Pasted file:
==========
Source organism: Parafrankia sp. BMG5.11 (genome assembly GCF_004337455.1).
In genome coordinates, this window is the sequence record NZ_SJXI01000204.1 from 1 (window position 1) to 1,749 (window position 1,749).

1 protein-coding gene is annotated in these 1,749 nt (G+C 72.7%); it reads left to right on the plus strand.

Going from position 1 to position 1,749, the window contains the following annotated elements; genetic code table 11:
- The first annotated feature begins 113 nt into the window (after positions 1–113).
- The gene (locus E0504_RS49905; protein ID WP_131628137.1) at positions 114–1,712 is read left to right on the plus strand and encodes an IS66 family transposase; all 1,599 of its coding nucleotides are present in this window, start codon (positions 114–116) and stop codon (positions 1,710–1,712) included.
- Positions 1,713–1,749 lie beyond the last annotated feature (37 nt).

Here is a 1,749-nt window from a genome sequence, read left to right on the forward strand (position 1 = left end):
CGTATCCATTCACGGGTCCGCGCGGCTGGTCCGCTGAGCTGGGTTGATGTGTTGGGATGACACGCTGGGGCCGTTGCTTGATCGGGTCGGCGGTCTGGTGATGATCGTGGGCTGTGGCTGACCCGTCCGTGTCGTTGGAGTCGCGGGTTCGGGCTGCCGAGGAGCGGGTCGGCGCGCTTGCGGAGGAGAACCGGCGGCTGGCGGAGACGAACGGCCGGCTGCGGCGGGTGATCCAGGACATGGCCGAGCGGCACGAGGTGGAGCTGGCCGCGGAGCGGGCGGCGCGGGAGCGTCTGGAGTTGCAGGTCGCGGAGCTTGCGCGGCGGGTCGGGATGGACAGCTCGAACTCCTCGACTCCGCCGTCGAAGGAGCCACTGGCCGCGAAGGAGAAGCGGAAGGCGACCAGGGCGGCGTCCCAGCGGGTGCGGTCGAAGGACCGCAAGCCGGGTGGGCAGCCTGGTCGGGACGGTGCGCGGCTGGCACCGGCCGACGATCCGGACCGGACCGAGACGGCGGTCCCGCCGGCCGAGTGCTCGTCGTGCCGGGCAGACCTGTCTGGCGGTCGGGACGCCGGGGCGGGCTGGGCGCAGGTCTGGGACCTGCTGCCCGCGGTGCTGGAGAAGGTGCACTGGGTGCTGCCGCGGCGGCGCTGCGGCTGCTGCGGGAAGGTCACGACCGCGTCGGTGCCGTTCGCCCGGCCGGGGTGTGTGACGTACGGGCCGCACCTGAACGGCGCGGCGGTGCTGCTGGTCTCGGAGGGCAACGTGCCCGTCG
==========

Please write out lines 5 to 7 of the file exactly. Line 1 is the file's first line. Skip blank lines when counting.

- The first annotated feature begins 113 nt into the window (after positions 1–113).
- The gene (locus E0504_RS49905; protein ID WP_131628137.1) at positions 114–1,712 is read left to right on the plus strand and encodes an IS66 family transposase; all 1,599 of its coding nucleotides are present in this window, start codon (positions 114–116) and stop codon (positions 1,710–1,712) included.
- Positions 1,713–1,749 lie beyond the last annotated feature (37 nt).